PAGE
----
XCOM: Enemy Unknown Preview – Ground Control

XCOM:-Enemy-Unknown-PreviewIf you’ve not been paying attention to the assorted media that has been released for XCOM: Enemy Unknown, then good news everyone, as there’s still time to get excited for what may be one of the cult hits of the year.

You see, the strategy genre is a mixed bag. It’s hard to stand out and be noticed, because on PC there are simply so many of them released and they all have to live within Starcraft II’s shadow, but Enemy Unknown is turn-based, rather than another real time strategy title, and manages to retain the nuances of the genre whilst adding a big budget-feel to proceedings.

There’s simply so much to do in Enemy Unknown, so it’s handy that the title has a lengthy tutorial. Sure, a lot of the time you’ll just be shooting at aliens, but there are also aspects that feel more in common with a third person shooter at times. You are constantly encouraged to get into cover, because you’re a sitting duck in the open, as you’d expect. Manoeuvring around the area is easy as pie, with either a long distance “dash” turn which allows you extra distance to cover, or a singular move followed by an attack, being the order of the day. As you progress, you can mix up these skills using a variety of unlocks and both passive and active abilities, which is vital, because at times you’ll need certain skills to make missions easier.

Once you feel you’re in a position to attack, the action-cam draws behind the selected unit, allowing you to see the enemy in a third person view, where you can analyse the chances of executing a kill, or choose one of the many other skills your unit may have. As mentioned, every soldier unit you can use is unique. The more you use them, the more kills they get, which allows you to upgrade them. Whichever class type the soldier is, they will have new abilities that unlock, giving you an advantage on the battlefield. It’s odd, but you’ll grow strangely attached to your soldiers; you’ll want to keep them alive and feel annoyed when a bad move by you (their commander) ultimately ends in the death of your veteran soldier, especially if it was your only remaining sniper.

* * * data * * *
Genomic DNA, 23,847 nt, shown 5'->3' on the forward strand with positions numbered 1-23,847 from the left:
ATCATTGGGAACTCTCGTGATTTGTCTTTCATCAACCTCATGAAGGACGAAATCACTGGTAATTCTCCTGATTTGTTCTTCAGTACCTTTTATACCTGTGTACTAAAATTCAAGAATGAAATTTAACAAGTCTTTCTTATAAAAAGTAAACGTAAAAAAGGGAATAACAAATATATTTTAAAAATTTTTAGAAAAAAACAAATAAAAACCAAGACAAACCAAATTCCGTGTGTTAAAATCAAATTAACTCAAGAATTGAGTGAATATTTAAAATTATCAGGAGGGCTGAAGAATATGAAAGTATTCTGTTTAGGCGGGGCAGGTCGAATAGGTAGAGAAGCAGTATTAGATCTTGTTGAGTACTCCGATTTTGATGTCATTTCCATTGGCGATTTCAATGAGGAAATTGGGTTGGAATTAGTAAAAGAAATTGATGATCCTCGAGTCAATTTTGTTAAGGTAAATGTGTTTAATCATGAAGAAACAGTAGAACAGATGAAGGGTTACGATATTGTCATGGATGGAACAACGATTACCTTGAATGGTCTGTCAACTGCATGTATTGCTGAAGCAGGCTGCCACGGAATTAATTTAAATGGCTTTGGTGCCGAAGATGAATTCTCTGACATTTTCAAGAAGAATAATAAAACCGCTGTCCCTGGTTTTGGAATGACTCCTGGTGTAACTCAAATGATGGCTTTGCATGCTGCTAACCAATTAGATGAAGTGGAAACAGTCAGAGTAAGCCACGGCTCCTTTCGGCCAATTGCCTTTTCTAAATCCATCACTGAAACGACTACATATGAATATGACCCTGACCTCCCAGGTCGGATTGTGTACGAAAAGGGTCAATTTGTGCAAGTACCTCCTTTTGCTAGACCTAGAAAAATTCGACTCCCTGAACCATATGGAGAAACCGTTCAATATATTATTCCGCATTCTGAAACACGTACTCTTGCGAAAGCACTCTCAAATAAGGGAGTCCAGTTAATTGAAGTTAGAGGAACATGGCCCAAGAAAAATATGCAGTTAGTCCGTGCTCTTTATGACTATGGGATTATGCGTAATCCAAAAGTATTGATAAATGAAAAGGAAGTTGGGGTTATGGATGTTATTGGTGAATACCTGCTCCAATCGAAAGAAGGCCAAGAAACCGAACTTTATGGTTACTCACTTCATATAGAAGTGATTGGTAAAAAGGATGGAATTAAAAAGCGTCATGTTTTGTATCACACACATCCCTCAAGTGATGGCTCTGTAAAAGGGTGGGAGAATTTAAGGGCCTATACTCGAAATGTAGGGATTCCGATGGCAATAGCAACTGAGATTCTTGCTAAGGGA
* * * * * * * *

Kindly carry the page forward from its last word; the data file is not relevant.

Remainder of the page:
Aside from getting killed in action, they can also collect injuries that put them out of the line of duty for a period of time. This is another important aspect to manage in Enemy Unknown; time. Using the research lab and engineering room of the home area will allow you to create accessories, weapons, armour and the like, which allows the player to further customise every single unit you have control over. Time passes as you scan the globe for missions, all while the 30 day countdown to your monthly council assessment growing nearer. It’s incredibly deep, and as silly as it sounds when talking about a strategy game, really does mean you can approach every single encounter with unprecedented tactical planning.

I touched upon it briefly, but the main hub area of the gameplay is where you’ll spend a lot of time doing this planning, upgrading and generally making sure you’re ready for battle. At first it almost seems overwhelming, there’s just so much you can do, it’s all very impressive, but that’s hardly surprising given the pedigree of the wonderful Firaxis. First up you’ll have to choose your location for the XCOM HQ. Where you choose will give you a different base-bonus, meaning from the very get-go you can start planning how you’ll play the game.